The opinion of the court was delivered by: KRAM
MEMORANDUM OPINION AND ORDER
SHIRLEY WOHL KRAM, U.S.D.J.
The above-captioned action is before this Court upon the motion of plaintiff The New York Times Co. ("the Times") for an order pursuant to Rule 65 of the Federal Rules of Civil Procedure preliminarily enjoining defendant Newspaper and Mail Deliverers' Union of New York and Vicinity ("NMDU" or "the Union") from engaging in any work stoppage, or otherwise interfering with the Times' operations at its New York City and Carlstadt, New Jersey plants, as a result of the Times' assignment of certain work to members of another union (more fully described below). For the reasons stated below, the Times' motion is GRANTED.
The Times, a New York corporation with its principal place of business in New York City, is engaged in the publication of a daily newspaper known as "The New York Times." The Times maintains manufacturing facilities in New York City and New Jersey.
The Union is an incorporated association and serves as the collective bargaining representative for certain employees employed by the Times at its New York City and New Jersey plants.
The Times and the Union are, and, at all relevant times, were, parties to a collective bargaining agreement ("the Agreement") governing the Times' employment of employees represented by the NMDU.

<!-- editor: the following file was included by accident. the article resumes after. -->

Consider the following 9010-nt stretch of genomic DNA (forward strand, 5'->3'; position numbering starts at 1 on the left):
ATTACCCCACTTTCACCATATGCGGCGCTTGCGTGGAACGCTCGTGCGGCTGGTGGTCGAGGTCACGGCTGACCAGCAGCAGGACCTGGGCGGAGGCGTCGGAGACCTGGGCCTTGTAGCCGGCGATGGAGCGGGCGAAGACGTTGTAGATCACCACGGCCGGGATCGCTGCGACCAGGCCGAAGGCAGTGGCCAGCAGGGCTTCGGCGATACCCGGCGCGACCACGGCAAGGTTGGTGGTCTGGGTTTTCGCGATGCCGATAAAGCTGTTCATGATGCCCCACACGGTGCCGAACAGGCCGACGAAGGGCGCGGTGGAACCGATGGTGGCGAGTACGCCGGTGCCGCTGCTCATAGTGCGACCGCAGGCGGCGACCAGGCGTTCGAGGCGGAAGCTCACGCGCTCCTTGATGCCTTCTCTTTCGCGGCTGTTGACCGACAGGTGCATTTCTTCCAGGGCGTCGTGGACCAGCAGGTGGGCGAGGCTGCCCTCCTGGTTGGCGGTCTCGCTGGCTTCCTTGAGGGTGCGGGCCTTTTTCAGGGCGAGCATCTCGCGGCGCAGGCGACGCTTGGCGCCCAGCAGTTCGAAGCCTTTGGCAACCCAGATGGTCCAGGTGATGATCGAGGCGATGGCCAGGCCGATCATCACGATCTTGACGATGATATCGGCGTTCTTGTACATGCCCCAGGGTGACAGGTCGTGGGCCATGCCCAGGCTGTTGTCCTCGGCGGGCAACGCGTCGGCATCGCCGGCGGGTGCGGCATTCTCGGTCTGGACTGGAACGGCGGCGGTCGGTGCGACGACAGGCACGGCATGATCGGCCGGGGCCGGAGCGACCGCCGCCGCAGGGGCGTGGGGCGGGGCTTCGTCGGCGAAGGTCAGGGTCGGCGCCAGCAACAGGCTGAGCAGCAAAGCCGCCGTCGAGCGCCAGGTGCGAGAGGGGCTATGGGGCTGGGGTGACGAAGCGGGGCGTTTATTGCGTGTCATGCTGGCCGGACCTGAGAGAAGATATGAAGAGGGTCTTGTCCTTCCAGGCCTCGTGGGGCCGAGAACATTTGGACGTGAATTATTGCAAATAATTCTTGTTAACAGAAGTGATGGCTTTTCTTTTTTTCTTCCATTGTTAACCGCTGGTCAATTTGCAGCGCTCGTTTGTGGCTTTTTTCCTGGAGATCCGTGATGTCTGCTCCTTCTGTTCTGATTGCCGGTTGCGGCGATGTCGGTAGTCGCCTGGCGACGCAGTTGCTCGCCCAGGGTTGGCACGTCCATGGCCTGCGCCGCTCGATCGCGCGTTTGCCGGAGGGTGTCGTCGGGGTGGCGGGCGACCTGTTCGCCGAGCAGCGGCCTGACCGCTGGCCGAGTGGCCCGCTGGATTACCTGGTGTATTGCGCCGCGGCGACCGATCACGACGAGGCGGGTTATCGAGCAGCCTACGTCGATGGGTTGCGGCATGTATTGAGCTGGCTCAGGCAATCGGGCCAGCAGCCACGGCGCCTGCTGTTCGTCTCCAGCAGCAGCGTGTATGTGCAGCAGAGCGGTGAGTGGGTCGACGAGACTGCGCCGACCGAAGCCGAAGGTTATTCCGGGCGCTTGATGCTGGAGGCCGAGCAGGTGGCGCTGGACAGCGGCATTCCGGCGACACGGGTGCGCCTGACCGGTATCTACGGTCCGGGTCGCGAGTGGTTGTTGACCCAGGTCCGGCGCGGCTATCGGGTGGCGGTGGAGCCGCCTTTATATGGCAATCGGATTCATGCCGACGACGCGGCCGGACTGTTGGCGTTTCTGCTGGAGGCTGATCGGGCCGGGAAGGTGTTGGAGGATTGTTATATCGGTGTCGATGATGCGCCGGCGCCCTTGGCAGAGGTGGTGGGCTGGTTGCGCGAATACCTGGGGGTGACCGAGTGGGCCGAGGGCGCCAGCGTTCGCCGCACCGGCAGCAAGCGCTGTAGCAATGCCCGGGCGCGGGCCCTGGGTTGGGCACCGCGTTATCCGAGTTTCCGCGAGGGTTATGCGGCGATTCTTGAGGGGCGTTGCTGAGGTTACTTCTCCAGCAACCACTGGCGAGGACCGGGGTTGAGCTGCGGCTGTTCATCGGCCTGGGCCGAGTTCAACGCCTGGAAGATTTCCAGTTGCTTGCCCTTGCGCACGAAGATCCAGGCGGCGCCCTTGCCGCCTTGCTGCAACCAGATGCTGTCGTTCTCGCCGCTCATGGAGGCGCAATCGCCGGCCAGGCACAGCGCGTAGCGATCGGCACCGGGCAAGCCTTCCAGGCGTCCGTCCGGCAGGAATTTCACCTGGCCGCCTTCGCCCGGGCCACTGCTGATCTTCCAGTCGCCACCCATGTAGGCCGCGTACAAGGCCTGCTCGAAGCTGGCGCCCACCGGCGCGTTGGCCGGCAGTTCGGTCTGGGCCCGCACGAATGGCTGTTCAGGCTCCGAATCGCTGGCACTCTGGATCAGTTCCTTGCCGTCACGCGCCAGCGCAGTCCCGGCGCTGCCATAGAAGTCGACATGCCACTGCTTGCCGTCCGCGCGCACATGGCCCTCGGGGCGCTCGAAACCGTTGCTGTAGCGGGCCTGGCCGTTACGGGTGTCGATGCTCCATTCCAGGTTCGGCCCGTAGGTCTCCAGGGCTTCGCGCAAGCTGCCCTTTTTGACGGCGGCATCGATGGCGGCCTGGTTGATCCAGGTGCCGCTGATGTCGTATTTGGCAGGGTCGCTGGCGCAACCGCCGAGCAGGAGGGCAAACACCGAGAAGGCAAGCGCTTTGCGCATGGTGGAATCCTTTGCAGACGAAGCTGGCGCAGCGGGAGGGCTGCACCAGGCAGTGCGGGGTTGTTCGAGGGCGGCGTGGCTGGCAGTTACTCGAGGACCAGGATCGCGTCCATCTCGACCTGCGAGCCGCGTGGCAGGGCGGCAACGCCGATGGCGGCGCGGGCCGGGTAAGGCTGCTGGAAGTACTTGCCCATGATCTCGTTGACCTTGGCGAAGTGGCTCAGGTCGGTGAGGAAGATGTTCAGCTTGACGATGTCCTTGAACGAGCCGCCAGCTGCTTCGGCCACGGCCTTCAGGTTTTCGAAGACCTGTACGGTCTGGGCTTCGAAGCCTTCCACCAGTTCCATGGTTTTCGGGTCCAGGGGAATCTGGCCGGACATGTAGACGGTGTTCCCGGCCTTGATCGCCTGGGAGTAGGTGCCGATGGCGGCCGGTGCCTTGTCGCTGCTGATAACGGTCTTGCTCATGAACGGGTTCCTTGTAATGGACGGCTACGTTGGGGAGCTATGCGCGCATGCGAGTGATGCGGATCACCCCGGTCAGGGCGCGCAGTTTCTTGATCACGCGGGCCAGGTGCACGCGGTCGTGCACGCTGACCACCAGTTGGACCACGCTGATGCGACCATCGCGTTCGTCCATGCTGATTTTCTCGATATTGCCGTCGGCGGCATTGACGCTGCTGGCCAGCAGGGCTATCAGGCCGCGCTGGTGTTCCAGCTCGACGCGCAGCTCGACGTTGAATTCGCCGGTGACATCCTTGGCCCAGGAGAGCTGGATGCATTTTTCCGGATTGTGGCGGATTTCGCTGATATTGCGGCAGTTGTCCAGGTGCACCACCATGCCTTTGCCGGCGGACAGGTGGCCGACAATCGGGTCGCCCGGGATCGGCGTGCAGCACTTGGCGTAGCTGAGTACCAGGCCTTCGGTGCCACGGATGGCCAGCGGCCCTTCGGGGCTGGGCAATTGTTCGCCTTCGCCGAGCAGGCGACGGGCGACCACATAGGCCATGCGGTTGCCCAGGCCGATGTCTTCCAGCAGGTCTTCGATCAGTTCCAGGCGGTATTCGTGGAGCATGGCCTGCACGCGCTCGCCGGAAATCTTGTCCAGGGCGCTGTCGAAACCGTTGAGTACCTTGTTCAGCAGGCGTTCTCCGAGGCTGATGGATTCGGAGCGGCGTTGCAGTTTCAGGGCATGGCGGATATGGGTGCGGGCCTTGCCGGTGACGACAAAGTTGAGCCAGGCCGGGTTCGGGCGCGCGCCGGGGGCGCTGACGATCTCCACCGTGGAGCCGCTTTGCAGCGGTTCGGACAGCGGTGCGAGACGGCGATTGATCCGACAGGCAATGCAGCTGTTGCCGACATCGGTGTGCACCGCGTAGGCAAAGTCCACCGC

The various provisions of the Agreement that are relevant to the factual background or ultimate disposition of this motion are far too lengthy to set out here. The following summary of those provisions should, however, suffice.
Section 2, among other things, makes it clear that the Agreement is not intended to, and does not, alter the "prevailing conditions" in the mailrooms of the Times' plants insofar as certain tasks were, and are, performed by members of the other unions operating therein.Section 2-H.1.
Section 16, among other things, establishes an intricate, mandatory grievance resolution procedure for "[a]ll grievances, differences and disputes arising out of the interpretation or application of this Agreement which cannot be settled at the plant level," Section 16-A. The procedure established calls for binding arbitration of disputes and creates mechanisms to obtain speedy relief when necessary. Section 16 further provides that neither party may effect a "change in condition" without the consent of the other party. Section 16-M.3. If a unilateral change is made, the aggrieved party may ask the "Impartial Chairman (Status Quo)" ("status quo arbitrator"), to issue a status quo order directing that conditions be restored to those existing before the change, and maintained as the status quo, pending resolution of the dispute. Section 16-M.4. Finally, Section 16 specifically prohibits strikes, lock-outs, and work stoppages "except as against the party failing to comply with a decision, award or order of" an arbitration panel established by the Agreement. Section 16-N.